The aryl hydrocarbon receptor integrates signals from the commensal yeast Malassezia to attenuate inflammation in the atopic skin

Grantee: Salomé LeibundGut-Landmann, Professor, University of Zurich

Amount: DKK 4,199,654

Grant category: Research grants in open competition

Year: 2022

Geography: Switzerland

With this project, Salomé LeibundGut-Landmann along with collaborator Giuseppe Ianiri aims to investigate the importance of aryl hydrocarbon receptor (AhR) activation in relation to treatment of allergic skin reactions, including atopic dermatitis.

AhR is a so-called transcription factor, activated by cyclic (aromatic) compounds, which regulates cellular signaling. It is known that AhR is important for maintaining the skin barrier and a healthy cutaneous immune system and Salomé and her team propose that this, at least in part, is regulated by the release of such aromatic compounds by the commensal (non-pathogenic) and very common skin fungal class, Malassezia.

Using both human keratinocytes and mouse models, this hypothesis will be tested and the biosynthetic pathways of aromatic binding partners (ligands) for Ahr produced by Malassezia strains will be characterized.

If successful, the understanding of the interplay between commensal fungi as part of the skin microbiome and cellular maintenance of the skin barrier could provide novel approaches for treating allergic reactions and other skin inflammatory conditions, like atopic dermatitis.

Investigating the regulation of Interleukin-36 cytokine activity in the pathogenesis of generalised pustular psoriasis

Grantee: Mark Mellett, Group Leader, University Hospital Zürich

Amount: DKK 2,055,914

Grant category: Research grants in open competition

Year: 2022

Geography: Switzerland

The overall aim of Mark Mellett’s project is to shed light on the differences and the mechanisms governing regulation of IL-36 activity in both skin inflammation and viral infection.

IL-36 cytokines (a substance secreted by cells that affect the response of nearby cells) are well-known to contribute to inflammatory skin diseases in particular generalised pustular psoriasis. Yet the mechanisms regulating the activitiy of the cytokines remain poorly understood.

Mark and his team suggest that IL-36 is an important response mechanism protecting the skin against viral infection and this response is “switched on” in error in generalised pustular psoriasis. They propose to elucidate the reasons for this to better understand how pustular psoriasis is triggered.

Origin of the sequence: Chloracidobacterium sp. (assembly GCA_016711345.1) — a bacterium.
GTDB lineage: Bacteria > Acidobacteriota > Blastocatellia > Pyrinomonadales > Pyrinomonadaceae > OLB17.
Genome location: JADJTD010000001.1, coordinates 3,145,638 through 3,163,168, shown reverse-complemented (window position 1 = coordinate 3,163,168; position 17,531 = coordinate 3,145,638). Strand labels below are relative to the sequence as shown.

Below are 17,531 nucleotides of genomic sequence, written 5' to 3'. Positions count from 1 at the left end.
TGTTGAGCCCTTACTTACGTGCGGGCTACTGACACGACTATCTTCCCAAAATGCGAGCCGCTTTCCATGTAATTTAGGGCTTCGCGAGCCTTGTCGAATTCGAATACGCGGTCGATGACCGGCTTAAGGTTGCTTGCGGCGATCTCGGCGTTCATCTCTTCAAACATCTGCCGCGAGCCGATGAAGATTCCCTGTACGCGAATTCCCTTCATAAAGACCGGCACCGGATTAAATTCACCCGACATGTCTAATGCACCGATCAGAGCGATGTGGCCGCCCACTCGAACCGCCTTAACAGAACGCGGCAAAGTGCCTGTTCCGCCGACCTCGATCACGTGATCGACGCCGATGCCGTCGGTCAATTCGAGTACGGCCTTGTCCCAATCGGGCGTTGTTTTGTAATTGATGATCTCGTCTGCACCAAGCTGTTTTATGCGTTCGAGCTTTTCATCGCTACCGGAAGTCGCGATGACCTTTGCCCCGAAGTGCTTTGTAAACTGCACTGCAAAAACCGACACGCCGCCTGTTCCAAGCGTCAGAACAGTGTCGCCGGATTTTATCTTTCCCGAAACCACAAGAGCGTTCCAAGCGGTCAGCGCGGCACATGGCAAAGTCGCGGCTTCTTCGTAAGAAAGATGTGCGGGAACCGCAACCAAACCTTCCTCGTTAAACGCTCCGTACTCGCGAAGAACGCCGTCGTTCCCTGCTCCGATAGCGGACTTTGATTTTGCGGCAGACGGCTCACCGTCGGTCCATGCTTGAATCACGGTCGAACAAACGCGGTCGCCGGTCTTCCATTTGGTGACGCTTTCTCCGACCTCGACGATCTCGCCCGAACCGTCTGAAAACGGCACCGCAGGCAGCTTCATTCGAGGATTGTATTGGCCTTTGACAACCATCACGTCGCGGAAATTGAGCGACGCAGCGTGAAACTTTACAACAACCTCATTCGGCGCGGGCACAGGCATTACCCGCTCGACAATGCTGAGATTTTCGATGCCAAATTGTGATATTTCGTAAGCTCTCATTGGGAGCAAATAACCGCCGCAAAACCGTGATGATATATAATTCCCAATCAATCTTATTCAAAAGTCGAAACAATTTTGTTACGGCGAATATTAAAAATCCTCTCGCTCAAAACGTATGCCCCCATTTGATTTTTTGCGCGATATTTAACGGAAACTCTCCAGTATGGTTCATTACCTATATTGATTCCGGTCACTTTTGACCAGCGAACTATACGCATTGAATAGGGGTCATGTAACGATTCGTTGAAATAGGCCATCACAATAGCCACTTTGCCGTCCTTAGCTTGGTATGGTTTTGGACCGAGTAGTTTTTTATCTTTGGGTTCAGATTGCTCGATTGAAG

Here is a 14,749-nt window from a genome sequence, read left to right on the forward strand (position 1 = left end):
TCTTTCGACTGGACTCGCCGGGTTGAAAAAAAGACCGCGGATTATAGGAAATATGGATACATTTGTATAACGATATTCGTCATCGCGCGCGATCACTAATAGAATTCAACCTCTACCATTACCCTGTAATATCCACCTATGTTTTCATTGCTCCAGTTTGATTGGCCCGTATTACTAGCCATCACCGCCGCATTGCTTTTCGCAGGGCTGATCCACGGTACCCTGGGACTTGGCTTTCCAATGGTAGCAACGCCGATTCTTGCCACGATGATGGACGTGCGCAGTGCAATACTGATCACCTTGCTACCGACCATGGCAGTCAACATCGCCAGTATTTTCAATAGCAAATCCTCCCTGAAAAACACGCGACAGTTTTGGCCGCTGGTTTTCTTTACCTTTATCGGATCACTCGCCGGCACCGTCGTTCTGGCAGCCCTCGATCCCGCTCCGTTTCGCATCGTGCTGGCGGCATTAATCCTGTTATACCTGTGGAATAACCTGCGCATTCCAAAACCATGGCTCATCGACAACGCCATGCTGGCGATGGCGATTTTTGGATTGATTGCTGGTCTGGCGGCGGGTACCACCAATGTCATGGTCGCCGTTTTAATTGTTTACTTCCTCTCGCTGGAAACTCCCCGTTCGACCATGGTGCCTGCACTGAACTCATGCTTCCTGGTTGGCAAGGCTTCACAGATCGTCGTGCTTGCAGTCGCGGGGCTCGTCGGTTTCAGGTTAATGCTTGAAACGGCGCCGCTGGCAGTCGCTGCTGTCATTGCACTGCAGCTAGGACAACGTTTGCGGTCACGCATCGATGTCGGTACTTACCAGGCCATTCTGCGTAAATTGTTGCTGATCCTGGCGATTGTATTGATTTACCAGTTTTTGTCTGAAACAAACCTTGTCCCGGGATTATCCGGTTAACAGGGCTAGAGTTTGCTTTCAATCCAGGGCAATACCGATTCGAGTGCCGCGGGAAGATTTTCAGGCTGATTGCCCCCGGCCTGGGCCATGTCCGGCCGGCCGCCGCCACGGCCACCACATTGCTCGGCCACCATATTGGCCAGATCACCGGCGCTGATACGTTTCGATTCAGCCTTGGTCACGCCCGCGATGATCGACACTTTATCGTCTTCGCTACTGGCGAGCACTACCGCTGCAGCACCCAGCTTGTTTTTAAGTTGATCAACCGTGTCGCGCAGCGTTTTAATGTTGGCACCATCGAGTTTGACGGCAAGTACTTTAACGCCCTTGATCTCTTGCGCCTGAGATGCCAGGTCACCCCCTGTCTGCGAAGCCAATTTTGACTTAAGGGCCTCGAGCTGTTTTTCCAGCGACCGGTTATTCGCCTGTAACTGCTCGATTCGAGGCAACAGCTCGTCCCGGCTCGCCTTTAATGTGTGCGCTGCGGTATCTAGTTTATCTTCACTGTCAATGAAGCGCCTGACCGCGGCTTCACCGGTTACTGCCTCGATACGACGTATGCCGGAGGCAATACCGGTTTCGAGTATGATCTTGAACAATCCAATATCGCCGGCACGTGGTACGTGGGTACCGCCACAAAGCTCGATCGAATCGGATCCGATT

Atopic dermatitis in Sub-Saharan Africa: exploring immune phenotypes and mycobiome

Grantee: Marie-Charlotte Brüggen, Assistant Professor, University Hospital Zürich

Amount: DKK 1,886,076

Grant category: Research grants in open competition

Year: 2020

Geography: Switzerland

The goal of this project is to improve the understanding of atopic dermatitis (AD) in Sub-Saharan Africa by characterizing the immune responses and potential changes in the associated skin and gut mycobiome (the composition of fungi found in a defined area) in AD patients from a dermatological clinic in Moshi, Tanzania. Subsequently, the results will be compared with equivalent data from Central European AD patients to identify similarities and differences.

As previous studies in this area is practically non-existing, this study will be a first step towards understanding the immune phenotype of Sub-Saharan Africa AD and how environmental factors like the fungi of the skin and gut could influence it. This will be important with regard to future treatment options of AD in the region.

Thermal Imaging in dermatology – Creation of the first database for artificial intelligence-based diagnostics

Grantee: Professor Alexander Navarini, Department of Dermatology and Allergy, University Hospital Basel

Amount: DKK 1,180,760

Grant category: Research grants in open competition

Year: 2019

Geography: Switzerland

Thermal imaging is an investigational tool whose advantages are undisputed in engineering, i.e. for the non-destructive testing of composite materials, or in the photovoltaic industry.

The technique consists in measuring and imaging the thermal radiation and to convert this information into temperature maps, or thermograms. Medical applications of thermal imaging exhibit great potential and the field is currently experiencing a renaissance. One reason is probably the recent dramatic improvements of infrared cameras that are now affordable and compact and can even be connected to smartphones.

This project aims to produce a full body thermal imaging scanner for patients to later use as a next generation diagnostic tool, coupled with a 360° 2- and 3-dimensional digital photography device.

Our goal is to create the first open access skin thermograms database, large enough to enable artificial intelligence analysis. Such a tool could be very useful for the quantification and potentially prediction of affected areas in different skin disease such as psoriasis and eczema.